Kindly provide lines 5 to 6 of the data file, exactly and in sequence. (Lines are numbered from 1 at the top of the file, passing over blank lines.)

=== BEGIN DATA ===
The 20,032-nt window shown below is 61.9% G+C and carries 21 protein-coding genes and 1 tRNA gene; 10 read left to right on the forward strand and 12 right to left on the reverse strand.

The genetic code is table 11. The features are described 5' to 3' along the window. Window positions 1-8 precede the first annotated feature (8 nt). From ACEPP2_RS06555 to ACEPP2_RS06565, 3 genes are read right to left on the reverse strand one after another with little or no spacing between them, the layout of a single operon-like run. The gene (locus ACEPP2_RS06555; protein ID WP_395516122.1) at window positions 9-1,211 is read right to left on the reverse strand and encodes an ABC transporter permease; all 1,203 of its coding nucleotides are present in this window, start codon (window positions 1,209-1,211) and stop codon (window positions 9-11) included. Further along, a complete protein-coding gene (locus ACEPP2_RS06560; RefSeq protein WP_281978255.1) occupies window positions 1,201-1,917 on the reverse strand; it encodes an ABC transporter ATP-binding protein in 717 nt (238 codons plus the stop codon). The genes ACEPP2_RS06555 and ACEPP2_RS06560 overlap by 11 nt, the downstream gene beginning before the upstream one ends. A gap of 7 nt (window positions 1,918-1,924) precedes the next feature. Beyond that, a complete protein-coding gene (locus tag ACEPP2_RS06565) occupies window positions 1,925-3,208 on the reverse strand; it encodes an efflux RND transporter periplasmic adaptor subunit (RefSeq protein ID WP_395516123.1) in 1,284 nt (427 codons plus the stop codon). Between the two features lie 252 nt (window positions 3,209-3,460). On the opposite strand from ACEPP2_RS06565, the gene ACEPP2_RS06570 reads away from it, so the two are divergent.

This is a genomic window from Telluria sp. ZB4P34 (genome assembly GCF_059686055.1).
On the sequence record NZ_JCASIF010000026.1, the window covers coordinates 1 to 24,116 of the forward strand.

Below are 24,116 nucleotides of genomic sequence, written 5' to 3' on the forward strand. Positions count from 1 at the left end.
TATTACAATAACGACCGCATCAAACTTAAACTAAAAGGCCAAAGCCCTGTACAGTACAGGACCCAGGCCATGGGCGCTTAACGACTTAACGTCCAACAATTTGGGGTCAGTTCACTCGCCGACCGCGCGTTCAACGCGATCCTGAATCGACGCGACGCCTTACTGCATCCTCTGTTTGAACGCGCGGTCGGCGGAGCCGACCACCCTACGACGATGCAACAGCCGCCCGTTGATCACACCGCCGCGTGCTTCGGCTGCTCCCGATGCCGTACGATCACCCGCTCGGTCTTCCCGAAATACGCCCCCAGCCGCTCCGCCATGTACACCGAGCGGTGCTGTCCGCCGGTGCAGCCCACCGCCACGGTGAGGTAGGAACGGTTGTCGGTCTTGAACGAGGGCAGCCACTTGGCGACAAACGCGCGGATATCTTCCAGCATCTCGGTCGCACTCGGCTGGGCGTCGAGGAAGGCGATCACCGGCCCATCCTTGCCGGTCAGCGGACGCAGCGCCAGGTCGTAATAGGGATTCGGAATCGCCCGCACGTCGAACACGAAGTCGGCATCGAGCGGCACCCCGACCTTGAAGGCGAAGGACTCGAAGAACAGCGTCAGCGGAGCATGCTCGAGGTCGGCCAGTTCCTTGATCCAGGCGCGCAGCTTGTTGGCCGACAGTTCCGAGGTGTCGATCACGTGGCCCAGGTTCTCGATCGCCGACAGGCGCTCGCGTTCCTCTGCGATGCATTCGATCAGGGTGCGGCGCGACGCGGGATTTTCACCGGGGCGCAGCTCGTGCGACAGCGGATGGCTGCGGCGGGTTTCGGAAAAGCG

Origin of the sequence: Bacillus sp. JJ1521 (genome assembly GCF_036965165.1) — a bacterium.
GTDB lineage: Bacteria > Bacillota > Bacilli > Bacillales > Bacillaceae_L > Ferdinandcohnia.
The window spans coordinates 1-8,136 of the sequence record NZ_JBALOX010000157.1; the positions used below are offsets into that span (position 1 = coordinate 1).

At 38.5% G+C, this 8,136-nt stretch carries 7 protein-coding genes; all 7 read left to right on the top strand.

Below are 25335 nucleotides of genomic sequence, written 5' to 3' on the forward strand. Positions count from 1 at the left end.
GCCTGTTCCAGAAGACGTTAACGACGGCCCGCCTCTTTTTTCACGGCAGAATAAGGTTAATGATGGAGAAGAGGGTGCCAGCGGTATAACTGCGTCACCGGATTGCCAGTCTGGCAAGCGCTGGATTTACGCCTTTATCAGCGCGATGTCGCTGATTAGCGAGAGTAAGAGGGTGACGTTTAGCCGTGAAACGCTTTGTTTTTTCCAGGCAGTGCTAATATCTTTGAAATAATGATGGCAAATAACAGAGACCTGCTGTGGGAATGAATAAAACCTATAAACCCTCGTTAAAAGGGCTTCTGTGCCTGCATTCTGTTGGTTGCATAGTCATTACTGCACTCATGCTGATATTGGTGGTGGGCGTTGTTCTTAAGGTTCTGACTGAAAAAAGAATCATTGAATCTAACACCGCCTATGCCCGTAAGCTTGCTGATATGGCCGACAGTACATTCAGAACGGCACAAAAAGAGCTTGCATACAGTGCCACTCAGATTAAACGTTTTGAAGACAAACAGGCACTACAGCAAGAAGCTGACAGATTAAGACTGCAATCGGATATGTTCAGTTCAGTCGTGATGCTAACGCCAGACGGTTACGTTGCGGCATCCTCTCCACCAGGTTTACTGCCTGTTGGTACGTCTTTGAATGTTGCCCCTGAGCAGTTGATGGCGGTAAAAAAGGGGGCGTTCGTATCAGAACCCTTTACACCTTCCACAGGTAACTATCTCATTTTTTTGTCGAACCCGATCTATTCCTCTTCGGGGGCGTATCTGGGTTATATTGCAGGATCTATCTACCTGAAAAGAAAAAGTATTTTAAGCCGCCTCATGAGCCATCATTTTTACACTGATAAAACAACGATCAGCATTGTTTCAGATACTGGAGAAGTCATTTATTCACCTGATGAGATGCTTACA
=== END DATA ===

Below are 24,116 nucleotides of genomic sequence, written 5' to 3' on the forward strand. Positions count from 1 at the left end.
TATTACAATAACGACCGCATCAAACTTAAACTAAAAGGCCAAAGCCCTGTACAGTACAGGACCCAGGCCATGGGCGCTTAACGACTTAACGTCCAACAATTTGGGGTCAGTTCACTCGCCGACCGCGCGTTCAACGCGATCCTGAATCGACGCGACGCCTTACTGCATCCTCTGTTTGAACGCGCGGTCGGCGGAGCCGACCACCCTACGACGATGCAACAGCCGCCCGTTGATCACACCGCCGCGTGCTTCGGCTGCTCCCGATGCCGTACGATCACCCGCTCGGTCTTCCCGAAATACGCCCCCAGCCGCTCCGCCATGTACACCGAGCGGTGCTGTCCGCCGGTGCAGCCCACCGCCACGGTGAGGTAGGAACGGTTGTCGGTCTTGAACGAGGGCAGCCACTTGGCGACAAACGCGCGGATATCTTCCAGCATCTCGGTCGCACTCGGCTGGGCGTCGAGGAAGGCGATCACCGGCCCATCCTTGCCGGTCAGCGGACGCAGCGCCAGGTCGTAATAGGGATTCGGAATCGCCCGCACGTCGAACACGAAGTCGGCATCGAGCGGCACCCCGACCTTGAAGGCGAAGGACTCGAAGAACAGCGTCAGCGGAGCATGCTCGAGGTCGGCCAGTTCCTTGATCCAGGCGCGCAGCTTGTTGGCCGACAGTTCCGAGGTGTCGATCACGTGGCCCAGGTTCTCGATCGCCGACAGGCGCTCGCGTTCCTCTGCGATGCATTCGATCAGGGTGCGGCGCGACGCGGGATTTTCACCGGGGCGCAGCTCGTGCGACAGCGGATGGCTGCGGCGGGTTTCGGAAAAGCG